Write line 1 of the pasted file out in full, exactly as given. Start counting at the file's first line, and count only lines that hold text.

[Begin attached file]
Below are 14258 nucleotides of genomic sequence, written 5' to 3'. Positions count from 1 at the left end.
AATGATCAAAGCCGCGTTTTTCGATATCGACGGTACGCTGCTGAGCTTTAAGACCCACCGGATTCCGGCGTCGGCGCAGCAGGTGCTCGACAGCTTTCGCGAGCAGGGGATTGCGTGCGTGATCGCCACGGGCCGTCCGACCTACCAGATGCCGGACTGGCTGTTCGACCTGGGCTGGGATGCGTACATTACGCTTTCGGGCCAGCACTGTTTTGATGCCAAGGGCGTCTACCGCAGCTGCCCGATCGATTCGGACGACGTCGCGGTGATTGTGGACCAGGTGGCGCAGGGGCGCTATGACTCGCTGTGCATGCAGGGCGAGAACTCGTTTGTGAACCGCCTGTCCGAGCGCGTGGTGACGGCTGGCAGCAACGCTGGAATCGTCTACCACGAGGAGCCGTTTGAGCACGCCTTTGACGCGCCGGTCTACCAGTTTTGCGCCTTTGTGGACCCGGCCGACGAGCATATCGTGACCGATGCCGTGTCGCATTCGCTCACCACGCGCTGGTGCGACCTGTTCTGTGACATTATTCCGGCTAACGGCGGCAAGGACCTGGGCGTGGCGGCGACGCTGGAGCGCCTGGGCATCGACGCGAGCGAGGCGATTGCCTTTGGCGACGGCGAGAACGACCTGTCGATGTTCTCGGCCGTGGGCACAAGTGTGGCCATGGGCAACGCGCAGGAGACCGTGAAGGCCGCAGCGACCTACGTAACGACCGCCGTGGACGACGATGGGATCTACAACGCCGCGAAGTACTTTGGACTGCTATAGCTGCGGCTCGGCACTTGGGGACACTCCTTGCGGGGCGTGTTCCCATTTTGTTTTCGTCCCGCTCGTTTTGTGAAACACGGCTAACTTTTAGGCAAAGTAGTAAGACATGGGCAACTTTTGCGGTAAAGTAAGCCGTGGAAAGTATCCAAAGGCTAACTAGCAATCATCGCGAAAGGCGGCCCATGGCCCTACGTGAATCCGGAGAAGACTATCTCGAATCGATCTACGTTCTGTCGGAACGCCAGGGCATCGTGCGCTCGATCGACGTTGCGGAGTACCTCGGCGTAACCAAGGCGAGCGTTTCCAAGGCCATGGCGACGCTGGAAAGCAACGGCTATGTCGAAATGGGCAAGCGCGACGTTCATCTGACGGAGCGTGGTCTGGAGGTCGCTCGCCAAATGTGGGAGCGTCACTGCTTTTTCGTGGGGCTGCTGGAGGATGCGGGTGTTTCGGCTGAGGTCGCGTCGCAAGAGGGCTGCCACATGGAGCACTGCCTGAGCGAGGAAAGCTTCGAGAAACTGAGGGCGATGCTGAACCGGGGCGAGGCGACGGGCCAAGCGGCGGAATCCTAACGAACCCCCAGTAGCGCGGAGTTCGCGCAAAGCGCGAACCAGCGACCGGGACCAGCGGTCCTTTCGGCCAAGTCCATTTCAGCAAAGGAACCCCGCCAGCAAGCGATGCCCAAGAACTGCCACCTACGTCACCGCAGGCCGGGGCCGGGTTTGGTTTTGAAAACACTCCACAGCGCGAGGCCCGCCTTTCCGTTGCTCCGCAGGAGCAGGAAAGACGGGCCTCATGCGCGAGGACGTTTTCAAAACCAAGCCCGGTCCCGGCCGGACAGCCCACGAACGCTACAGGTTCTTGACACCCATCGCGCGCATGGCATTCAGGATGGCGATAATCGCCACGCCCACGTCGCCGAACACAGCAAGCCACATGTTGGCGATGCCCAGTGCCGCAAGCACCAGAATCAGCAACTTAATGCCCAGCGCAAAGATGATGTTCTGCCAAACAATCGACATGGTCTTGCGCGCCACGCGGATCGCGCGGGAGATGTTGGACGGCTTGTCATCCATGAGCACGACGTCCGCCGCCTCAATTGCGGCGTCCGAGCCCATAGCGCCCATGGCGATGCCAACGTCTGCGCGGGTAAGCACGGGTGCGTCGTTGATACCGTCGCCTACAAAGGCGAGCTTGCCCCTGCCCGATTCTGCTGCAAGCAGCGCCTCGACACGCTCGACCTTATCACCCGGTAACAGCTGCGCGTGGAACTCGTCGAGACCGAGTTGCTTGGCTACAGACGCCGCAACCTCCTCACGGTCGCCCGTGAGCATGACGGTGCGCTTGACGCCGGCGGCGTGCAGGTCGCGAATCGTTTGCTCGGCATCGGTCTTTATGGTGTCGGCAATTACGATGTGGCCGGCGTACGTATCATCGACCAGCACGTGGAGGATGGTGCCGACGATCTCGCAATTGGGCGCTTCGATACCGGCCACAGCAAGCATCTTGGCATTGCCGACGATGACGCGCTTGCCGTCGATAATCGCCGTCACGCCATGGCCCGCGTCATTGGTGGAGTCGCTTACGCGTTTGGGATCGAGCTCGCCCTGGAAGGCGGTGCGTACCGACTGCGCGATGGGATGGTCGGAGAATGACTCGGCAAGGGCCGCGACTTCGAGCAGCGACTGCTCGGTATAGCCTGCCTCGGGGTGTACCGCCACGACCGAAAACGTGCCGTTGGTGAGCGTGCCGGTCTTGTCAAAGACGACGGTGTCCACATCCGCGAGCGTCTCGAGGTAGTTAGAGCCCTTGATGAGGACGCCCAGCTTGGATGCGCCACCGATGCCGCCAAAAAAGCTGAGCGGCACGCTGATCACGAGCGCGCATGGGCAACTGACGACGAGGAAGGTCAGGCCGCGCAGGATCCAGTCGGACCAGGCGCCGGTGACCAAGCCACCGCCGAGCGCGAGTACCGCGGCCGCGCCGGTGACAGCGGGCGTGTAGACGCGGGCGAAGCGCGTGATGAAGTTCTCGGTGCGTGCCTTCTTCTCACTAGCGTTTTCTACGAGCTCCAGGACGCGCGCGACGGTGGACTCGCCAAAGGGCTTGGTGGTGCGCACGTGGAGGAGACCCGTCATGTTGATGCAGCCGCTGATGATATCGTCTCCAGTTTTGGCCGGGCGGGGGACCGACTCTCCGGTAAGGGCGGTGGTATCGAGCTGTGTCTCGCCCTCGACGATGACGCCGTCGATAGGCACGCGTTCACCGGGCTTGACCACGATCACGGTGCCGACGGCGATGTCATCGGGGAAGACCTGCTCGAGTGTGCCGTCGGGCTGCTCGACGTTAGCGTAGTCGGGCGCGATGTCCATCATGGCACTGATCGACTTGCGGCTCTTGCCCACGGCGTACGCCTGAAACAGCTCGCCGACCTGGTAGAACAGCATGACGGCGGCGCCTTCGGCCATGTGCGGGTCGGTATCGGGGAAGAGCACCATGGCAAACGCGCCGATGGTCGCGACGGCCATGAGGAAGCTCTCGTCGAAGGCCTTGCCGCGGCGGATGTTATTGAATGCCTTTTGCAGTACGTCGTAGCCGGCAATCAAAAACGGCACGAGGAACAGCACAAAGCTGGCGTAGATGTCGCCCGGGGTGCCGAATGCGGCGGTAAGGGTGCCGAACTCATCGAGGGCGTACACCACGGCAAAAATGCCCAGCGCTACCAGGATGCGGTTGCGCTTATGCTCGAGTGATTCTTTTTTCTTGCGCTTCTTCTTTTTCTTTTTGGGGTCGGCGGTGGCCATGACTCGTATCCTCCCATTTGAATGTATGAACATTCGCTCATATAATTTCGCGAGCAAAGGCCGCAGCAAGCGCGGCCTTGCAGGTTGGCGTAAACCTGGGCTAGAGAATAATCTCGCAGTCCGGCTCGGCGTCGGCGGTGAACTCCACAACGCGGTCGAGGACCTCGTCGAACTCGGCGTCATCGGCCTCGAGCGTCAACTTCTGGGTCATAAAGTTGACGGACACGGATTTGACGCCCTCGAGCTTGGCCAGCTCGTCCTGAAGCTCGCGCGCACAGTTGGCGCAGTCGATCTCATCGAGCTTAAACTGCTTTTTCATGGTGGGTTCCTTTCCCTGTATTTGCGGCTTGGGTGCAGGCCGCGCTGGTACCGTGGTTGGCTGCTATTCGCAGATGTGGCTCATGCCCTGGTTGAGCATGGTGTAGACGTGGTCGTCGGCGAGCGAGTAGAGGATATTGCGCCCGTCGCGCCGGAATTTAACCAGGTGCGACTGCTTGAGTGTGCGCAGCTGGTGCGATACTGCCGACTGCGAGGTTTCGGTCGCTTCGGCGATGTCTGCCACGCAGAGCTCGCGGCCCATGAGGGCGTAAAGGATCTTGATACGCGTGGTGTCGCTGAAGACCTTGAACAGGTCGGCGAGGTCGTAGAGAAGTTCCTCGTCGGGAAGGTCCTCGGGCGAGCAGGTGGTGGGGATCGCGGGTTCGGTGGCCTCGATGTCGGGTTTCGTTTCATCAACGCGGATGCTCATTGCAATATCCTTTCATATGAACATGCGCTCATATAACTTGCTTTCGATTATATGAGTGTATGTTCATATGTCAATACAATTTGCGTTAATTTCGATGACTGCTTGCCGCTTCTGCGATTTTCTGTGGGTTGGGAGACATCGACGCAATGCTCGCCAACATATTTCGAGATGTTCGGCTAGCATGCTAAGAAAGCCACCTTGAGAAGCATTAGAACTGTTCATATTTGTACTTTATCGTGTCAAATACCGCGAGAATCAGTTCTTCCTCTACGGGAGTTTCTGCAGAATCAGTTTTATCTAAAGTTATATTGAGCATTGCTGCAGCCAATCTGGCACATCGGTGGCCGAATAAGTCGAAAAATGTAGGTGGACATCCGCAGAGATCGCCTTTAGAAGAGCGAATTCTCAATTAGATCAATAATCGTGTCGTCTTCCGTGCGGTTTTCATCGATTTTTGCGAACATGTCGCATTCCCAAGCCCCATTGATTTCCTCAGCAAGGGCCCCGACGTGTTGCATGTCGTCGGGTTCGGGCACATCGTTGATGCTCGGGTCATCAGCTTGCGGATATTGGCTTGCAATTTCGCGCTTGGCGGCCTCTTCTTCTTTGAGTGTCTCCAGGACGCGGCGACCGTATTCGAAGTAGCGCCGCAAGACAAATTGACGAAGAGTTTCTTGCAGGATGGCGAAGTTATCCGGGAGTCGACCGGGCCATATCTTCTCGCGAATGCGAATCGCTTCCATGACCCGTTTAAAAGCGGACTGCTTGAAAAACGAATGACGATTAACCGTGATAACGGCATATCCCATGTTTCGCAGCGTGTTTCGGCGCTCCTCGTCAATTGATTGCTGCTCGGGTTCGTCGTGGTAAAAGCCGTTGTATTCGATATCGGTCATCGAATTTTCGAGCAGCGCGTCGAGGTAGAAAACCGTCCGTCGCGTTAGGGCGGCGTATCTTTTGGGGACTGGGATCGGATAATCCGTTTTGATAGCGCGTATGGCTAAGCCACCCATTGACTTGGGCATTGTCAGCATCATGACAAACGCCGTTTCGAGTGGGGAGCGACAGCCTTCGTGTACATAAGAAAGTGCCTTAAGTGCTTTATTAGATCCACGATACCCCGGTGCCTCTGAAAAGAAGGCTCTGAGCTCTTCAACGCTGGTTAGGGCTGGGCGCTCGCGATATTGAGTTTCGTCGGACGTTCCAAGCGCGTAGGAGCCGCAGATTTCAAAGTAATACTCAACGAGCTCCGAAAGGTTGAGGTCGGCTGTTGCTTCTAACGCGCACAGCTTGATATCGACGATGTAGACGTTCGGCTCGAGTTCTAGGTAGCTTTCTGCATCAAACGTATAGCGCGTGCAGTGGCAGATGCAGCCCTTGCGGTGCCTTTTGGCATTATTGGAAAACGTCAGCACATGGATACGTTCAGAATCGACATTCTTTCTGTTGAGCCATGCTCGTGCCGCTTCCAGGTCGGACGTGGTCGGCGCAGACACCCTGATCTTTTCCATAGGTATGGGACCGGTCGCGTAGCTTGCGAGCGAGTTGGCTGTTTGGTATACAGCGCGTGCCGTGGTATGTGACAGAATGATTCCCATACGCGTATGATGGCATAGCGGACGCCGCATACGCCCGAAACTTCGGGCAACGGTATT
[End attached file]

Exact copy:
Below are 14258 nucleotides of genomic sequence, written 5' to 3'. Positions count from 1 at the left end.